Is community pharmacy approaching a golden shore of new opportunities, or just trying to steer its way through a rocky and hazardous coastline without running aground?
The answer could be a little of both. With tens of millions of Americans aging and more dependent on medicines, new breakthroughs in medication therapy, the promise of a new era of pharmacy-based clinical care, advances in health information technology and the potential for a vast electronic Web of data-driven collaboration among pharmacists, physicians and patients themselves, the opportunities for pharmacy are tantalizingly apparent. But to reach that potential, chain and independent pharmacy operators will have to overcome a daunting set of obstacles.
Among the most serious:
Massive cuts in Medicaid funding for pharmacy reimbursements, coupled with a new payment formula that critics charge will mean dispensing prescriptions to program beneficiaries at a loss;
Mandatory mail-order programs, which remain a stubborn reality for many prescription drug plans;
A Medicare drug benefit program that allows prescription drug plans to stretch out payments to pharmacies for as long as 45 days or more; and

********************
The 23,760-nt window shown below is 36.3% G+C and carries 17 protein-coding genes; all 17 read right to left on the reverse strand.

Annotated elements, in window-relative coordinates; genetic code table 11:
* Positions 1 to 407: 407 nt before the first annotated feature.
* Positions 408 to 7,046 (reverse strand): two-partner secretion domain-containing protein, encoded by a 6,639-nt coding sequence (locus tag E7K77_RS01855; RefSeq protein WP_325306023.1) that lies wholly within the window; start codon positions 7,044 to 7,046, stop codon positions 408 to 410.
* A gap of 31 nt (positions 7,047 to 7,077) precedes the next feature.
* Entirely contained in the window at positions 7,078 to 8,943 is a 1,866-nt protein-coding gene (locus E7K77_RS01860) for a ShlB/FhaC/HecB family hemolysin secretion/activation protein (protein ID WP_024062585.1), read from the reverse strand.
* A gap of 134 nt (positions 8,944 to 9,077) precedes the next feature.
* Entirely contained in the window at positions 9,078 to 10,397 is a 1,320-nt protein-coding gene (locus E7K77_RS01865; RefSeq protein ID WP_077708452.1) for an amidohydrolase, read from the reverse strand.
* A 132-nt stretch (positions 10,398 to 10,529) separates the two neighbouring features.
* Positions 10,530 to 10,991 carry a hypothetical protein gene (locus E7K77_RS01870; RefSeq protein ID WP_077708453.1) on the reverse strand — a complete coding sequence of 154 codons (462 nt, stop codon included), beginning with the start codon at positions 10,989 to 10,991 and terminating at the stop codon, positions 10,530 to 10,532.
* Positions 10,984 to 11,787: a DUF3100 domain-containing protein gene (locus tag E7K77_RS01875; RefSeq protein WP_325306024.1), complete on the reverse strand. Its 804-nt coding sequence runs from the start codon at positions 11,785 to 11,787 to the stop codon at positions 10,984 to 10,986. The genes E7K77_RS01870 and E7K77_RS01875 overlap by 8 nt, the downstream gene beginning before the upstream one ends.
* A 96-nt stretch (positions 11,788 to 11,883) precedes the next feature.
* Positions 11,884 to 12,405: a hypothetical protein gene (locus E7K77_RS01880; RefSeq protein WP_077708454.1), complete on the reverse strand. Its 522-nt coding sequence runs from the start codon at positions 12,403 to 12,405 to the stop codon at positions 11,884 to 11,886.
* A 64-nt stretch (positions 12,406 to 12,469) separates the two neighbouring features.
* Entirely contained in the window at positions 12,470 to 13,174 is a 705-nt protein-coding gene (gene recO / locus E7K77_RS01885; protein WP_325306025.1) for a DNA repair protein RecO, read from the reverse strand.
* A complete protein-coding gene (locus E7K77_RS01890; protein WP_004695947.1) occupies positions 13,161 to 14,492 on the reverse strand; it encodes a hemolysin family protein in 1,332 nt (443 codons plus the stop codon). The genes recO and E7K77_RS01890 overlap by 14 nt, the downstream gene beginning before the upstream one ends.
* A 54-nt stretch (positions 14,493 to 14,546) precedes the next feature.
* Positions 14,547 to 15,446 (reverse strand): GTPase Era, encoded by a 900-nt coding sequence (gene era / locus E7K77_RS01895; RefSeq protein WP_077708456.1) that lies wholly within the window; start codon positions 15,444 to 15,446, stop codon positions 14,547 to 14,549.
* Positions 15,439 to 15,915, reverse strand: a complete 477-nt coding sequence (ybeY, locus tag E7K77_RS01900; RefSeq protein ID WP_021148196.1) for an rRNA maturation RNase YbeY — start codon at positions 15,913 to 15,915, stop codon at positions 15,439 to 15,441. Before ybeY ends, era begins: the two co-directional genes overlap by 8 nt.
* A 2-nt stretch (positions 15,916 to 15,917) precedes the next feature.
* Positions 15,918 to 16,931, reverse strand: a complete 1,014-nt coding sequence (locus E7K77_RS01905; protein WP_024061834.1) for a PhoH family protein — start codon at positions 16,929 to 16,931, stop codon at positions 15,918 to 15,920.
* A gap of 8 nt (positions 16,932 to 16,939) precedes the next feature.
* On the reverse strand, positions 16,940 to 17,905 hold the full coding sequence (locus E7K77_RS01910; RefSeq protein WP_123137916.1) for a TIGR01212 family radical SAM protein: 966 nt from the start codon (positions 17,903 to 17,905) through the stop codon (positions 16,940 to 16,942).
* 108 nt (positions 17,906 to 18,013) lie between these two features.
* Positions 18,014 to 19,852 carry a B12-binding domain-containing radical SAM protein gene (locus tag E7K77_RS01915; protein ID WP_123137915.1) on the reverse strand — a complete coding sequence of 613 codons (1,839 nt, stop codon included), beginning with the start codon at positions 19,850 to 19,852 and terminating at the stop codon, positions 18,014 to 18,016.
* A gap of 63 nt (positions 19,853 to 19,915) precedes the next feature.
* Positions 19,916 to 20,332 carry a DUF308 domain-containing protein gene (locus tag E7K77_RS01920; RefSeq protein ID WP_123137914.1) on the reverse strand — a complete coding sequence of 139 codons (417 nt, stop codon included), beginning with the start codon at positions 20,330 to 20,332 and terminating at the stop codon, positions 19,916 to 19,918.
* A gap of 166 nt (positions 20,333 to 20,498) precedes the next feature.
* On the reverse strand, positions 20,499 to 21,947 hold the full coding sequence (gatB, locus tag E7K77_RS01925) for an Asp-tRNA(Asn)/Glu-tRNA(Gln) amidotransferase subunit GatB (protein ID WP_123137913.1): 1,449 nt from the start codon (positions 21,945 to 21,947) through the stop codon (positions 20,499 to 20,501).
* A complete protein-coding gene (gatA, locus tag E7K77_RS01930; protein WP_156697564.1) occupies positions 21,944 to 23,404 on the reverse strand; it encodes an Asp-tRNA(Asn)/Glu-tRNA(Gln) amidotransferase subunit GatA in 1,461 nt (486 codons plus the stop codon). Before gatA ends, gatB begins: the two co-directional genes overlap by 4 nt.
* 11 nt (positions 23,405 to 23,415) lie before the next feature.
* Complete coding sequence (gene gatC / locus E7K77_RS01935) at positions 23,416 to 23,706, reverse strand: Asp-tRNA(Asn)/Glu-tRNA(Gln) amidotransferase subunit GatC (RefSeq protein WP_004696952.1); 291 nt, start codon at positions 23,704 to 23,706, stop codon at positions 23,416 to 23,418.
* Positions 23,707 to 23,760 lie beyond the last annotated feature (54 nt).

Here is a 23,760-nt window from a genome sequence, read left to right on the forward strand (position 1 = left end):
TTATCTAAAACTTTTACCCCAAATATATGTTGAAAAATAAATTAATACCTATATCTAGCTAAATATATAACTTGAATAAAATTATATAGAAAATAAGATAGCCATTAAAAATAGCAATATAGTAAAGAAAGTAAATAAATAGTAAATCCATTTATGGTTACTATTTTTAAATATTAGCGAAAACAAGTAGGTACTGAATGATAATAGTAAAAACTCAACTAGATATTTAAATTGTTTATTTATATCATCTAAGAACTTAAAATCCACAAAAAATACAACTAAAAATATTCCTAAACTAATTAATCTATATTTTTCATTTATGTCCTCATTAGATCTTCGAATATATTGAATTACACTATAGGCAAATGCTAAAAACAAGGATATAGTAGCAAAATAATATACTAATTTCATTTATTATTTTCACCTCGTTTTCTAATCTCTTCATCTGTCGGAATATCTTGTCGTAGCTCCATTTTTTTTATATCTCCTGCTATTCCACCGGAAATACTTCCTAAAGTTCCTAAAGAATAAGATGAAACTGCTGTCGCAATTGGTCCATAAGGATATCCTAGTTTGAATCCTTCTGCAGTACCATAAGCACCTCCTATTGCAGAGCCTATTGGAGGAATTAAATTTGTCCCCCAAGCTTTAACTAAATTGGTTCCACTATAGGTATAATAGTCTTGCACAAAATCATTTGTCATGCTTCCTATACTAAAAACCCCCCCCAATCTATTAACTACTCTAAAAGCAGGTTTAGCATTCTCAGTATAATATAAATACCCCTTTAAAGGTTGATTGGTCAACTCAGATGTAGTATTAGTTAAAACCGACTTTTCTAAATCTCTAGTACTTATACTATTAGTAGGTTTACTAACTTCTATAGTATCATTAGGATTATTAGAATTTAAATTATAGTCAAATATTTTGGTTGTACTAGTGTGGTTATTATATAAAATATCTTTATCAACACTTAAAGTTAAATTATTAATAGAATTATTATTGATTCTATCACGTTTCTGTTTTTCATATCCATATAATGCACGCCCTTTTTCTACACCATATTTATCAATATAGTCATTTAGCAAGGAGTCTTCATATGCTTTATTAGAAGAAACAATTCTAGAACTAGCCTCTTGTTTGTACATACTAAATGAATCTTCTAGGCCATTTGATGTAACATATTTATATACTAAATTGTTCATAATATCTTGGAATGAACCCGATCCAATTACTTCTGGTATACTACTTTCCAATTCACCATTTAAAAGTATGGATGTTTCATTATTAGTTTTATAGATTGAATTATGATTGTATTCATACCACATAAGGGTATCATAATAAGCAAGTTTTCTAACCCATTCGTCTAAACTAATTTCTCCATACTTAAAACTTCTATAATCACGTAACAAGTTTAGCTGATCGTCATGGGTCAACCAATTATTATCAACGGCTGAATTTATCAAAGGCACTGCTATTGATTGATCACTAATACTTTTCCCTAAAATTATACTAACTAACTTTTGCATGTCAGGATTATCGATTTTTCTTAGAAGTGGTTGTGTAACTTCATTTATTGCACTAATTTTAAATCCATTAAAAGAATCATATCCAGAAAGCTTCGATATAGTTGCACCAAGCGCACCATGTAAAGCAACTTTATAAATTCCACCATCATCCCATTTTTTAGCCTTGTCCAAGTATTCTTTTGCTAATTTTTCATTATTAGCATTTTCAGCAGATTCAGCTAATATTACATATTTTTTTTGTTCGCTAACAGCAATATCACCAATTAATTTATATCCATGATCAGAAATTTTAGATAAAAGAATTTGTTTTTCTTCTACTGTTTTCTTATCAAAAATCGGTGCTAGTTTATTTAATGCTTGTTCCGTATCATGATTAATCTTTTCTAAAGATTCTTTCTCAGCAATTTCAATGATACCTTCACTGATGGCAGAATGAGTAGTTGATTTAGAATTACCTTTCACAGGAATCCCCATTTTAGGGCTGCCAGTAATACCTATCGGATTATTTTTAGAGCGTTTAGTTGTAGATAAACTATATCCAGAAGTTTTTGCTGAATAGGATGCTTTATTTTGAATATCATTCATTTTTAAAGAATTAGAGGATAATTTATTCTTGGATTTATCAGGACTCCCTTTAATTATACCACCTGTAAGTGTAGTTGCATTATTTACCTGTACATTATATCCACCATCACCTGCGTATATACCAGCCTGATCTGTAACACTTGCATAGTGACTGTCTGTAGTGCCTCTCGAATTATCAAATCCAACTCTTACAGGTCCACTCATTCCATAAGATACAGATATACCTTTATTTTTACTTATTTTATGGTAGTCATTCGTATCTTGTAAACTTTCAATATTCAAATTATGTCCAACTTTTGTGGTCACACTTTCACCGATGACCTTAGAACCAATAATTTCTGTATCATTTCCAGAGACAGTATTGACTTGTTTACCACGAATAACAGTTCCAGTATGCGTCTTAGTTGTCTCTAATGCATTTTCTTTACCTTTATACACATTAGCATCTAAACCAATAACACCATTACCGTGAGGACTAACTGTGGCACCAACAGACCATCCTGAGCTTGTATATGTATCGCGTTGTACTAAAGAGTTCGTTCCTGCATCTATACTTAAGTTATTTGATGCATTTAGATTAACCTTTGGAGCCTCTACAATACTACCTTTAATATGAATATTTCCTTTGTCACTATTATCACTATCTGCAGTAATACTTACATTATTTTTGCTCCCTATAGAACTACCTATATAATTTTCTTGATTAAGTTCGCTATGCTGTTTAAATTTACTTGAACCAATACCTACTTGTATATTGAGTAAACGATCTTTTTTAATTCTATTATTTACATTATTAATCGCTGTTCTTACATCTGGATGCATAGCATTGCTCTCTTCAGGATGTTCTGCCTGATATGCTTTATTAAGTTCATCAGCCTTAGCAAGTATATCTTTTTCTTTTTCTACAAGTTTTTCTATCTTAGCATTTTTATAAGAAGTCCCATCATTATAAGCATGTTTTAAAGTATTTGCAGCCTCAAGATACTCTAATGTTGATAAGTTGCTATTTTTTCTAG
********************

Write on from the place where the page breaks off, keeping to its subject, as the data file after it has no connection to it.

Continued foot-dragging by most third-party payers in recognizing and reimbursing pharmacists for the value-added, clinical-care services and patient monitoring efforts that save the healthcare system big dollars.
Add to these threats the rise of burdensome drug-pedigree laws in many states, which could force pharmacies to adopt expensive new systems for purchasing, tracking and documenting pharmaceutical inventories.
“Growing concerns about counterfeit drugs are causing states to draft varying pedigree laws,” noted former Walgreen Co. chairman David Bernauer in his first address as the new chairman of the National Association of Chain Drug Stores. “If we allow this to happen without model legislation supported by retailers, wholesalers and PhRMA alike, these laws will become an enormous expense to us all.”
In his first major address to industry leaders as newly installed NACDS chairman and chief executive officer, Steven Anderson acknowledged, “On many fronts, this industry has had a couple of rocky years. You lost some important battles. And the casualties came in terms of your image, your influence and your ability to do business.”
Like most of their industry counterparts, however, both Bernauer and Anderson radiate the tough optimism that typifies retail pharmacy’s most successful leaders.
“To the public, our message is this: Community pharmacy fills a vital role,” Anderson noted. “Don’t underestimate the importance of pharmacists in your own health care. Don’t take for granted the benefit of having access to your community pharmacy for filling your prescriptions.
“To lawmakers,” he added, “our message is this: Don’t discount the essential role we play in the nation’s healthcare delivery system. Don’t balance your healthcare budgets on our backs alone. Don’t mess with an industry that adds tremendous value to the nation and to every community every day.”
What follows is a closer look at three of the toughest challenges facing retail pharmacy—and what may lie ahead.